The drizzle and the diffused, colourful light made the trees look like they were behind dusty stained glass and the road like hot steel. Elliott was pining to fish a small stream since he opened his office in the morning, and now in the afternoon with every bend in the highway he felt better. From the beginning of a long straight away Elliott saw a hitch hiker wearing a Hi-Vis orange vest. The sight of a hitch hiker always vexed him. His stomach tightened until the internal pull of generosity and push of discomfort dug a pit in his stomach. He passed the hitch hiker. But then he glanced at the rear view mirror and quickly hit the brakes, sliding into the washed out sandy shoulder.
‘I’m going fishing about ten minutes south- I can take you down the highway that short spell, though, if it helps your cause.’ Elliott said with the window down.
‘I love fishing, man- I’ll join if you have a little extra line and a hook- I’m Al.’ The momentum from Elliott’s out of control turn of magnanimity was irresistible. Elliott was still tense but couldn’t stop obliging the scruffy man hunched over his passenger door.
The men stepped out into the bush off the logging road and froze listening to the comforting song of the riffle. Elliott awkwardly handed Al a spool of tippet and a box of terminal tackle and started setting up his short, whippy fibreglass fly rod. He scratched the back of his neck and picked at the flies in his case.
‘Would you like a fly?’ He asked, rubbing the bridge of his nose.
‘Thanks- I have everything I need, good buddy- I think I’ll find some bait.’ Al rocked back and forth on the balls of his feet.
‘You deserve a fish with a cast like that- that was a hell of a cast- brave to side arm it under that canopy,’ Al hollered downstream in the tall grass, still searching for bait. Elliott couldn’t contain a warm smile, even though the cast didn’t earn him a fish.
Al stalked the creek slowly and deliberately, being careful to stay back from the bank. He sidestepped gingerly like he was at the edge of a cliff and, assuming the gracefully recoiled pose of a heron, he darted at blade of grass trapping a hopper in the palm of his hand. Al and Elliott locked eyes and Al raised his arm in triumph. They shared a chuckle. Al spied a dogwood and broke a young branch off, and then tied the line to the skinny end of the pole and the hook to the free end of the line. With the long branch extended over the middle of the pool he gently dapped the hopper on the surface, tricking a chunky trout to leap and dance on the water. Elliott jumped in the air and hopped with joy at the sight of the shimmering fish as Al horsed it through the brush and landed it on the bank.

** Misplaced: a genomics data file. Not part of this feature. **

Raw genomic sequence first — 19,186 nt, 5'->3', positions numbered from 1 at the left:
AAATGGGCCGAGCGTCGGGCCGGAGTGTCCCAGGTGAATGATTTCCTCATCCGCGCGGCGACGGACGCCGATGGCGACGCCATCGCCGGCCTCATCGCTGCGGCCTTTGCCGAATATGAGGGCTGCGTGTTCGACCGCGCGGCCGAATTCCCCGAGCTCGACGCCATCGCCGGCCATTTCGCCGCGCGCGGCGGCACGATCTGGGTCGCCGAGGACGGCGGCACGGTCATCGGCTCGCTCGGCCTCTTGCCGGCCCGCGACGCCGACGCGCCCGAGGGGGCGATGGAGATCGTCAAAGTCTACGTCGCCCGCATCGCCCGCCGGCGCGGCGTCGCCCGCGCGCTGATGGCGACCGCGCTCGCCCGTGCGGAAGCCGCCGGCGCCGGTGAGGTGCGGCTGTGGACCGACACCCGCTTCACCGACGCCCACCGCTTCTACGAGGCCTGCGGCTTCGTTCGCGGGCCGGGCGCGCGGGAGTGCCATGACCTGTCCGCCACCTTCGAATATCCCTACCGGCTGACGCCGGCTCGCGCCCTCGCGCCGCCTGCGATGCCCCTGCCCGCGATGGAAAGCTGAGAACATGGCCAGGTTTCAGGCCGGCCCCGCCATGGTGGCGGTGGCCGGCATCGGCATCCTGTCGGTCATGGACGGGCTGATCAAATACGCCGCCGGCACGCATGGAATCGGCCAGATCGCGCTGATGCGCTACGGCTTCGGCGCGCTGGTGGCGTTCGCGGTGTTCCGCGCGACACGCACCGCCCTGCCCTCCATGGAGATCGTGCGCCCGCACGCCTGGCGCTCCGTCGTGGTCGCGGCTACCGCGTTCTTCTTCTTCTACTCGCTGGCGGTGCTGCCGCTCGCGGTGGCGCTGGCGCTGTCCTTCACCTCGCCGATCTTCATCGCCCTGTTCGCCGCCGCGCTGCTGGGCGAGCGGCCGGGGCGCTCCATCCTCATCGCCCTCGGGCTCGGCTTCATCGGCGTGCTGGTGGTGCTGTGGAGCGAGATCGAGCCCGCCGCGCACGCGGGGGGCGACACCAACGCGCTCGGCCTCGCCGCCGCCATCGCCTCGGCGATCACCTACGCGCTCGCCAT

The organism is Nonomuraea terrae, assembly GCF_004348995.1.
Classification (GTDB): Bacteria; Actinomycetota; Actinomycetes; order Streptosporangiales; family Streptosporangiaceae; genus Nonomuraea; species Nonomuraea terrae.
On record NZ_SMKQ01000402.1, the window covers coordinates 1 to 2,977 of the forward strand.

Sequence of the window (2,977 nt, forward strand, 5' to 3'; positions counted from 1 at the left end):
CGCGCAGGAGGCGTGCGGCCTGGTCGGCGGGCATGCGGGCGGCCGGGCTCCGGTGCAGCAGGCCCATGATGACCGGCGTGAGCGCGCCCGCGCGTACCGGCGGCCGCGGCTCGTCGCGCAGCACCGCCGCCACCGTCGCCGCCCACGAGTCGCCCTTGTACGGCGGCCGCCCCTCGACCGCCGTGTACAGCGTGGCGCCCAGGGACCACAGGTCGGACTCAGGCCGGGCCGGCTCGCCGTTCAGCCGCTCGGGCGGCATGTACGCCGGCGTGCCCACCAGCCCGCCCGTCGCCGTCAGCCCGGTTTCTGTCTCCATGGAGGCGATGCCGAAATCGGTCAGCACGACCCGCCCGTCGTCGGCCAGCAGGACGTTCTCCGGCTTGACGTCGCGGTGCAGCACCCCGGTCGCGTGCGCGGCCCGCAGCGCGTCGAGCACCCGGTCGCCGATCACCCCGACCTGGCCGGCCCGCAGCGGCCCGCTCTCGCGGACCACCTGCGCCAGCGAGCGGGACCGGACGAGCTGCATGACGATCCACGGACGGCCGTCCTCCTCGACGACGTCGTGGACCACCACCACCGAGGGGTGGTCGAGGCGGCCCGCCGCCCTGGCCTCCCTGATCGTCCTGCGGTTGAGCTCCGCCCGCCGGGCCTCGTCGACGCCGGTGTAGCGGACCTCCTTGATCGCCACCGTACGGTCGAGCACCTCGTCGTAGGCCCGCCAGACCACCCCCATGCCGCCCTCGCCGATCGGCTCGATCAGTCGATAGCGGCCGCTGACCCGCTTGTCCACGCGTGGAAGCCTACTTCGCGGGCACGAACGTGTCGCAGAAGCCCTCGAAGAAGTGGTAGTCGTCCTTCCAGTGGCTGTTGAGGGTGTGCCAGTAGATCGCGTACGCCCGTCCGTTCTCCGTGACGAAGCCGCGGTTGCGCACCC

‘That got my heart going- like the drugs I used to take,’ Elliott said when they met by the logging road with their catch of the afternoon.
A yellow lab burst through the thicket toward Al, startling both men out of their fast couple hours of blissful fishing. And Elliott saw a shadow cast from over his shoulder. He turned to see a conservation officer then he glanced at their fish and the cans of beer on the bank and the coals of their fire, and then back to the conservation officer. Al didn’t have a license, and they didn’t have a permit for their little campfire either. The conservation officer said they were ‘batting one thousand,’ and seized Elliott’s jeep along with his tackle.
If you were driving north on the highway at dusk that day, you would’ve seen a man with a Hi-Vis vest next to a man dressed business casual sauntering and sashaying along the washed out sandy shoulder, both grinning.